The Error-Proof Portfolio: Get Realistic About Future Market Returns
It's better to enjoy an upside surprise than risk a shortfall come retirement.
Even if your retirement looms far off into the future, it's worthwhile to think about the nitty-gritty of actually getting there, such as how much you have now, how much you'll need, and how to bridge the gap between the two. If it turns out you're way off and need to save more or recalibrate your retirement date, it's better to know that sooner rather than later.
Essential to that exercise, whether you're relying on a financial advisor, a sophisticated online calculator, or the good old-fashioned "rule of 72," is making sure that you have reasonable return expectations for the asset classes that you hold.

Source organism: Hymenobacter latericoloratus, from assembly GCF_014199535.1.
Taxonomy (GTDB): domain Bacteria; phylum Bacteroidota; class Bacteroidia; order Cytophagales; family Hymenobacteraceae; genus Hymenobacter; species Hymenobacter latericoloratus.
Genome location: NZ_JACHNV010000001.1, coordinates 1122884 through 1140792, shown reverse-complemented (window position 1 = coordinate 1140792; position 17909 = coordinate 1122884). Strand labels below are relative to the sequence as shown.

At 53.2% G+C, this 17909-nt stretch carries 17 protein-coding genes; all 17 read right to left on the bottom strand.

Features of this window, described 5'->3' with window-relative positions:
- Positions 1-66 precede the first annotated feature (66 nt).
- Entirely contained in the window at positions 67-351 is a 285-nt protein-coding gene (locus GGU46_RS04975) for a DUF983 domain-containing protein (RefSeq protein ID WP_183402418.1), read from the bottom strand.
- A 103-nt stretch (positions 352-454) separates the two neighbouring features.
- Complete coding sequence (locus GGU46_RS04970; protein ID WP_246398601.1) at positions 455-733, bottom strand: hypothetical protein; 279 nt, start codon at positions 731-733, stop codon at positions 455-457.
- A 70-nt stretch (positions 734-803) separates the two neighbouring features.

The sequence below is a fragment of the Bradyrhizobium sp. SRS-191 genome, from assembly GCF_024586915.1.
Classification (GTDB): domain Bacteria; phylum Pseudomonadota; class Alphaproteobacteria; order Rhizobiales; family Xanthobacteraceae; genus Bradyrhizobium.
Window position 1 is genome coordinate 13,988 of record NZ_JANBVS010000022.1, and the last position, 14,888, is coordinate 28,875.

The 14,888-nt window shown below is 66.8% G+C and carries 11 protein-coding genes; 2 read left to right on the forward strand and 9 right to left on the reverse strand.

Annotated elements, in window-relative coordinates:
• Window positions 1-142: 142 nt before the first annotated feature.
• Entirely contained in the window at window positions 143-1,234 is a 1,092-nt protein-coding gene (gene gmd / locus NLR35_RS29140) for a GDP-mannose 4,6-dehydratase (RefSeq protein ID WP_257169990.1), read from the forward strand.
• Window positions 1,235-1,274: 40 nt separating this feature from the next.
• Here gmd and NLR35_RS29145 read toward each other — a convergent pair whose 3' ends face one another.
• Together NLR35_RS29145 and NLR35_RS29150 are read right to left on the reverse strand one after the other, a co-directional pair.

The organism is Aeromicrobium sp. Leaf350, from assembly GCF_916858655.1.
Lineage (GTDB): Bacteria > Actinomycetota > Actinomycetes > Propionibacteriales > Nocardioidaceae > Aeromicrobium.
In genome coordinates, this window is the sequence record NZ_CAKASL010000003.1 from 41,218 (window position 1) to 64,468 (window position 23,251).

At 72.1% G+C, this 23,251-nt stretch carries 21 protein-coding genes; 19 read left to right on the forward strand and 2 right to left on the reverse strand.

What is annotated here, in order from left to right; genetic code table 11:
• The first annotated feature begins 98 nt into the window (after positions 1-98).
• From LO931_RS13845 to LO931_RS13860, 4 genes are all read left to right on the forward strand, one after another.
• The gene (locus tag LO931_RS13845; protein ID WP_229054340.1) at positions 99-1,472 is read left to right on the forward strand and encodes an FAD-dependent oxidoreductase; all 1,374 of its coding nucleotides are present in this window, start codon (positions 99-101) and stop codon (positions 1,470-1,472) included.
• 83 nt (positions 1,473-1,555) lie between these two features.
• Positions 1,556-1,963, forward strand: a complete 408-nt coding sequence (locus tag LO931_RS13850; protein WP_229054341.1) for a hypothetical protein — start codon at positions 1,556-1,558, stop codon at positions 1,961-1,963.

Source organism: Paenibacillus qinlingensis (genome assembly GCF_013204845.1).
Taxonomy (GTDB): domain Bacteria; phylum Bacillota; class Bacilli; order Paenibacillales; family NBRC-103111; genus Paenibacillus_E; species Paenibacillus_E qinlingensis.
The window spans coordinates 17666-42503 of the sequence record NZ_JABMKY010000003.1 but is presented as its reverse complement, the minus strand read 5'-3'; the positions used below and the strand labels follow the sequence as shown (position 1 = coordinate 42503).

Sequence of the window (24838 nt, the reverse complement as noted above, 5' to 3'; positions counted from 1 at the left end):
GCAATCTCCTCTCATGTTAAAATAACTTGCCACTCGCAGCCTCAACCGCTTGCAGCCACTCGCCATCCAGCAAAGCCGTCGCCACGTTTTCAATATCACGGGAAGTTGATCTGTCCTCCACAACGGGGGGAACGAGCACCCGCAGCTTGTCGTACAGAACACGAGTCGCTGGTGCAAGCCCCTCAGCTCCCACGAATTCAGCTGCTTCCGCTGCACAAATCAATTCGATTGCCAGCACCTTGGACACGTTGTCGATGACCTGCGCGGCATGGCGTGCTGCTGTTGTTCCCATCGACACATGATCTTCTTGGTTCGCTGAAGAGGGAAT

Unfortunately, many retirement plans and pensions are using overly rosy projections for asset-class returns, as Research Affiliates' Rob Arnott noted in a recent commentary. And a lot of individual investors are apt to be making a similar mistake. They may be anchoring on the oft-repeated conventional wisdom that stocks return about 10% per year, or they may be relying on a tool that's using outdated assumptions.